Women and girls in areas affected by Typhoon Haiyan face an increased risk of violence, sexual exploitation and trafficking, say experts, since the storm struck the central Philippines more than five weeks ago, leaving over 6,000 dead and more than 4 million displaced.
“Even before Haiyan, the provinces of Leyte and Samar were identified as trafficking hotspots. Women and girls would be trafficked to Manila or abroad for domestic work,” said Devanna De La Puente, the coordinator of the gender-based violence sub-cluster for the Haiyan Relief Effort.
The latest US State Department Trafficking in Persons Report states there were 227 trafficking cases filed with the Philippine Department of Justice (DOJ) in 2012, but many more incidents go unreported.
According to the 2013 Global Slavery Index compiled by the Walk Free Foundation, an Australian-based anti-trafficking organization, there are more than 140,000 Filipinos around the world who were trafficked, or coerced into forced labour or child marriage.
The Multi-Cluster/Sector Rapid Assessment (MIRA), a cooperative effort involving more than 40 humanitarian agencies across nine provinces, released on 28 November, notes that the incidence of poverty (defined in the Philippines as the segment of the population that does not have sufficient income to provide for their basic needs) in Leyte and Samar provinces is estimated at between 20 and 40 percent. In some parts of Samar the incidence of poverty is as high as 60 – 80 percent.
“Lack of livelihood opportunities one month after the typhoon, and the mass exodus of people leaving for Manila [the capital] – often without documentation because it was washed away – has made tracking people difficult, and trafficking more of an issue,” said De La Puente.
Many survivors flew to Manila in empty military cargo planes on the return journey from delivering relief goods to people in the affected provinces.
According to the Department of Social Welfare and Development (DSWD), an estimated 20,000 people from typhoon-ravaged areas fled to Manila to escape the devastation, even if they had no place to stay in the city.
“We’ve alerted all port authorities, law enforcers and social workers who are processing the evacuees to be on increased vigilance for potential trafficking,” said Jan Arceo, a special projects officer for the Inter-Agency Council Against Trafficking (IACAT), a multi-sectoral group that coordinates and monitors all anti-trafficking efforts.
“We’re also giving out information leaflets about the dangers of trafficking and illegal recruitment. With this information, the survivors can know what their rights are and empower themselves,” Arceo said.
Increased risk of physical violence
However, other authorities point to the increased dangers that are closer to home, for instance, in evacuation centres.
“You have a lot of people in a crowded place, without much to do. There is no electricity, so a lot of [common] places are not well-lit. These are all factors that put women and girls at increased risk for violence,”said Nolibelyn Macabagdal, a DSWD social worker.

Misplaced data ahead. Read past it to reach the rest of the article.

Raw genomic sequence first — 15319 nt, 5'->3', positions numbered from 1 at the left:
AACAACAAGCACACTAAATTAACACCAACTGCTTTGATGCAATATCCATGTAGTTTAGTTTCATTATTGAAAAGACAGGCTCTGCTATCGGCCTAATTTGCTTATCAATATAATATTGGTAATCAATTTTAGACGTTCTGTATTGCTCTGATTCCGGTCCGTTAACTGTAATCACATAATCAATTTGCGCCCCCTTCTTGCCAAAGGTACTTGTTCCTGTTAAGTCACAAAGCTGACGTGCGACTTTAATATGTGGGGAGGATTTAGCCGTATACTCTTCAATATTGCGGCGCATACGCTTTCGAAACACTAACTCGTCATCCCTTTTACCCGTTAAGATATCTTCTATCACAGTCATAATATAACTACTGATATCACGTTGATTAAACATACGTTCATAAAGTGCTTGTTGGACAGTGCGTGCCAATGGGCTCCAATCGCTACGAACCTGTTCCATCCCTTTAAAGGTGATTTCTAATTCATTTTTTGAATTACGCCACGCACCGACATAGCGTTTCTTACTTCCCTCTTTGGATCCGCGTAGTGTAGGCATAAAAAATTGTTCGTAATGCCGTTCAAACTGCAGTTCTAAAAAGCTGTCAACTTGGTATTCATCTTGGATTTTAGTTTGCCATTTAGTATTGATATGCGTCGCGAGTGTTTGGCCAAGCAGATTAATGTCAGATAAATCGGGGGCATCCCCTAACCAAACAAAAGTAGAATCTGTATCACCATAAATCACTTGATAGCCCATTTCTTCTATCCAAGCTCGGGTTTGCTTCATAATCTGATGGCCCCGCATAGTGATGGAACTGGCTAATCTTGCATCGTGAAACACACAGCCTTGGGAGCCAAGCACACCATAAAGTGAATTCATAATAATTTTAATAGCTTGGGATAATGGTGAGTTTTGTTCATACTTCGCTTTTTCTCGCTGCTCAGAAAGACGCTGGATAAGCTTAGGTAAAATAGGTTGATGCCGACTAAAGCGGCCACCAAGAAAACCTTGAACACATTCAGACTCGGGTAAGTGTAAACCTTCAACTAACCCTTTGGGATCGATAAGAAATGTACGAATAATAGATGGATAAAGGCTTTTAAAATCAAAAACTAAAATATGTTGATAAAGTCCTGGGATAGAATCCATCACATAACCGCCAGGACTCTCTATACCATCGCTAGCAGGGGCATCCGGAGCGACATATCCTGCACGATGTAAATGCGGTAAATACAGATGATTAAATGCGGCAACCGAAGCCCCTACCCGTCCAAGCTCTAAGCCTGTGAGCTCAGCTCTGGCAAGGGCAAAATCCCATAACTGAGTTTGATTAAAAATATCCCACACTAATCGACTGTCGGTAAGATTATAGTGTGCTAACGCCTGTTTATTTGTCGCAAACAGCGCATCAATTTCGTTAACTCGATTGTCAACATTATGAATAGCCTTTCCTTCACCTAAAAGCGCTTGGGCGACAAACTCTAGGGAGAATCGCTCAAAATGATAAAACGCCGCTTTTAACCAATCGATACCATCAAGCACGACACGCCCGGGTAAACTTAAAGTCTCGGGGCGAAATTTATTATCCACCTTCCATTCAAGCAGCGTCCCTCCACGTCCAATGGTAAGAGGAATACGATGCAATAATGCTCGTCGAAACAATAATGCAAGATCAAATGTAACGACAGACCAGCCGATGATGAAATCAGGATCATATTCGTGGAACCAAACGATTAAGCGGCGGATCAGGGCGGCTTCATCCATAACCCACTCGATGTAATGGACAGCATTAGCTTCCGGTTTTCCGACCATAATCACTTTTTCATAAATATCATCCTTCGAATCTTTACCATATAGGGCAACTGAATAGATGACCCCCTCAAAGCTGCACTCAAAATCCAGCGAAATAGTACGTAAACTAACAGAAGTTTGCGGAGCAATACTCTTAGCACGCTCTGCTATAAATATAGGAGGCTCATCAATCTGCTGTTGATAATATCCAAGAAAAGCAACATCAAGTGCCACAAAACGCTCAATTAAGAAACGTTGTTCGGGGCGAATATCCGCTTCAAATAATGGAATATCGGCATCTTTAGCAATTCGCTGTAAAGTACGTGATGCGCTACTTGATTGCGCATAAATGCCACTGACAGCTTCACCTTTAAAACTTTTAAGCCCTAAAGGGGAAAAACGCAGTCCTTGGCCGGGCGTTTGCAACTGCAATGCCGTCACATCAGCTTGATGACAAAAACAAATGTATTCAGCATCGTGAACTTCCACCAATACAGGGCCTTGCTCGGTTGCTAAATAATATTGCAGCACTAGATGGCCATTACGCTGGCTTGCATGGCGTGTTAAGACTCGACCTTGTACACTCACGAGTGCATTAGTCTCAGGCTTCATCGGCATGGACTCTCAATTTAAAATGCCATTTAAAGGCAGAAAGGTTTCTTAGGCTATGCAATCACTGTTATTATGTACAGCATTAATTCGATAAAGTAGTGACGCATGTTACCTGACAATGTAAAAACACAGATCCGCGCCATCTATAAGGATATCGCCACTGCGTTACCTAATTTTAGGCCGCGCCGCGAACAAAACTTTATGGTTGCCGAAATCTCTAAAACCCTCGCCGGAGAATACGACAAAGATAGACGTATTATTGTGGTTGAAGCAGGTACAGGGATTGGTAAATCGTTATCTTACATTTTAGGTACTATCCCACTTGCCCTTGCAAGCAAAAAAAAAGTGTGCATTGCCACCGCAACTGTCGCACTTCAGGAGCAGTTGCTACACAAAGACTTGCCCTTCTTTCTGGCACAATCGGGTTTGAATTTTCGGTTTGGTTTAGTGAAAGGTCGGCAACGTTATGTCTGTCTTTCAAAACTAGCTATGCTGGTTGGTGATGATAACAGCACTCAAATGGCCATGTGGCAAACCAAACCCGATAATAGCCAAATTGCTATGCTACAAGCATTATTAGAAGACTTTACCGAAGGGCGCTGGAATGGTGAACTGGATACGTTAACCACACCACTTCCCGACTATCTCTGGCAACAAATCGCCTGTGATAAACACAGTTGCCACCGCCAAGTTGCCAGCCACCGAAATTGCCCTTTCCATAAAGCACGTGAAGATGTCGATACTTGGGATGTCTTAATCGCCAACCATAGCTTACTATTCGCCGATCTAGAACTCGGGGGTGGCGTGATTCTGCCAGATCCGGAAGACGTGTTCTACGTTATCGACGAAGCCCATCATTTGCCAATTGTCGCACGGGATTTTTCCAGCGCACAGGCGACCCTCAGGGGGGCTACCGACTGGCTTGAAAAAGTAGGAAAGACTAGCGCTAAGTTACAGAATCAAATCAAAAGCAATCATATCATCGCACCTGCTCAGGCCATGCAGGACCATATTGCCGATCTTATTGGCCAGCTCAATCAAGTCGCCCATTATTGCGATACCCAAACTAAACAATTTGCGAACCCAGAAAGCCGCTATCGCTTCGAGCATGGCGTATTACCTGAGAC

Of the four million people who were displaced, more than 100,000 are still living in 381 evacuation centres, the National Disaster Risk Reduction and Management Council (NDRRMC) reported on 16 December.
In 2008, the National Demographic Health Survey (NDHS) estimated that 20 percent of women between the ages of 15 and 49 have experienced physical or sexual violence since they were 15 years old.
Based on the NDHS prevalence of gender-based violence in the affected provinces, the UN Population Fund (UNFPA) estimates that 375,000 women and girls had experienced sexual violence before Haiyan.
The agency warns that without concrete efforts to improve security, and interventions focused on gender-based violence and trafficking specifically targeting women and girls, this number could increase by 75,000.
The International Organization for Migration (IOM), which is overseeing evacuation camps for the municipality of Guiuan in Eastern Samar Province, has built separate bathing and toilet facilities for men, women and children.
“These facilities are located on either side of the camp to make sure that people don’t have to walk very far to get to them,” Andrew Lind, the IOM focal point for shelter and camp coordination management (CCM), told IRIN. Solar lamps have been installed to light walkways and common areas like water pump stations.
The DSWD, in partnership with UNFPA, has also begun setting up women-friendly spaces in selected evacuation centres and communities in areas with the highest number of cases of violence against women, based on police reports. In these spaces, usually in a separate part of the evacuation centre, they can receive counselling from DSWD-trained women. To date, eight spaces have been established: five in Tacloban, one in Roxas city, and two in Eastern Samar Province.
But with overstretched resources, coverage of the typhoon-stricken regions - an area roughly the size of Portugal - remains a challenge. The Philippine National Police (PNP) has been called in to augment protection efforts and is preparing to deploy female police officers from various parts of the country to these regions.
Macabagdal, the social worker, said, “This [deployment] will really help supplement the need for increased security for women and girls.”